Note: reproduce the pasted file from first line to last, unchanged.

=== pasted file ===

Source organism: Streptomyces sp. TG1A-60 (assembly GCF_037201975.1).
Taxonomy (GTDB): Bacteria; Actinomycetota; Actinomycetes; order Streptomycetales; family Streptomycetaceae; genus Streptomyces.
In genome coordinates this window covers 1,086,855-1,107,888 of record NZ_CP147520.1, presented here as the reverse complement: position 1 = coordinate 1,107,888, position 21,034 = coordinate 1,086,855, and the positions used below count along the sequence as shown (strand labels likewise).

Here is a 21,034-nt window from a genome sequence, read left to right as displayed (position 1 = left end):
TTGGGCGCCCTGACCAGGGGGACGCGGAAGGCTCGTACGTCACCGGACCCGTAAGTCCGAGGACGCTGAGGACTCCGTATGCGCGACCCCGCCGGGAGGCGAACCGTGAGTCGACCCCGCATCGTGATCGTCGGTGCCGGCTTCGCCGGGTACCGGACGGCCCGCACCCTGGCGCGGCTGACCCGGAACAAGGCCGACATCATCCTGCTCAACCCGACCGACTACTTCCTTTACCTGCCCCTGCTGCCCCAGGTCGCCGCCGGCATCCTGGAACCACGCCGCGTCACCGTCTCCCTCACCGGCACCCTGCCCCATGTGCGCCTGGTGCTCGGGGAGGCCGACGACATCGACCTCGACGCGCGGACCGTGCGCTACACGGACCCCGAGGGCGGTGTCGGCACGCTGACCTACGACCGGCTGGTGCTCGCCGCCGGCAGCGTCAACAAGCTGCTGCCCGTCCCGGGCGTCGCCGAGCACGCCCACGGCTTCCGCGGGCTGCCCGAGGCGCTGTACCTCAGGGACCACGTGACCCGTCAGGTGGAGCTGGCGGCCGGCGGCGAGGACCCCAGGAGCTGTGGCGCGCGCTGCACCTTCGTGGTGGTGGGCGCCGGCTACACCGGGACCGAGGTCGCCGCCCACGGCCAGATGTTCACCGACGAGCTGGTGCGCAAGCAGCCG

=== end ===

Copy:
Source organism: Streptomyces sp. TG1A-60 (assembly GCF_037201975.1).
Taxonomy (GTDB): Bacteria; Actinomycetota; Actinomycetes; order Streptomycetales; family Streptomycetaceae; genus Streptomyces.
In genome coordinates this window covers 1,086,855-1,107,888 of record NZ_CP147520.1, presented here as the reverse complement: position 1 = coordinate 1,107,888, position 21,034 = coordinate 1,086,855, and the positions used below count along the sequence as shown (strand labels likewise).

Here is a 21,034-nt window from a genome sequence, read left to right as displayed (position 1 = left end):
TTGGGCGCCCTGACCAGGGGGACGCGGAAGGCTCGTACGTCACCGGACCCGTAAGTCCGAGGACGCTGAGGACTCCGTATGCGCGACCCCGCCGGGAGGCGAACCGTGAGTCGACCCCGCATCGTGATCGTCGGTGCCGGCTTCGCCGGGTACCGGACGGCCCGCACCCTGGCGCGGCTGACCCGGAACAAGGCCGACATCATCCTGCTCAACCCGACCGACTACTTCCTTTACCTGCCCCTGCTGCCCCAGGTCGCCGCCGGCATCCTGGAACCACGCCGCGTCACCGTCTCCCTCACCGGCACCCTGCCCCATGTGCGCCTGGTGCTCGGGGAGGCCGACGACATCGACCTCGACGCGCGGACCGTGCGCTACACGGACCCCGAGGGCGGTGTCGGCACGCTGACCTACGACCGGCTGGTGCTCGCCGCCGGCAGCGTCAACAAGCTGCTGCCCGTCCCGGGCGTCGCCGAGCACGCCCACGGCTTCCGCGGGCTGCCCGAGGCGCTGTACCTCAGGGACCACGTGACCCGTCAGGTGGAGCTGGCGGCCGGCGGCGAGGACCCCAGGAGCTGTGGCGCGCGCTGCACCTTCGTGGTGGTGGGCGCCGGCTACACCGGGACCGAGGTCGCCGCCCACGGCCAGATGTTCACCGACGAGCTGGTGCGCAAGCAGCCG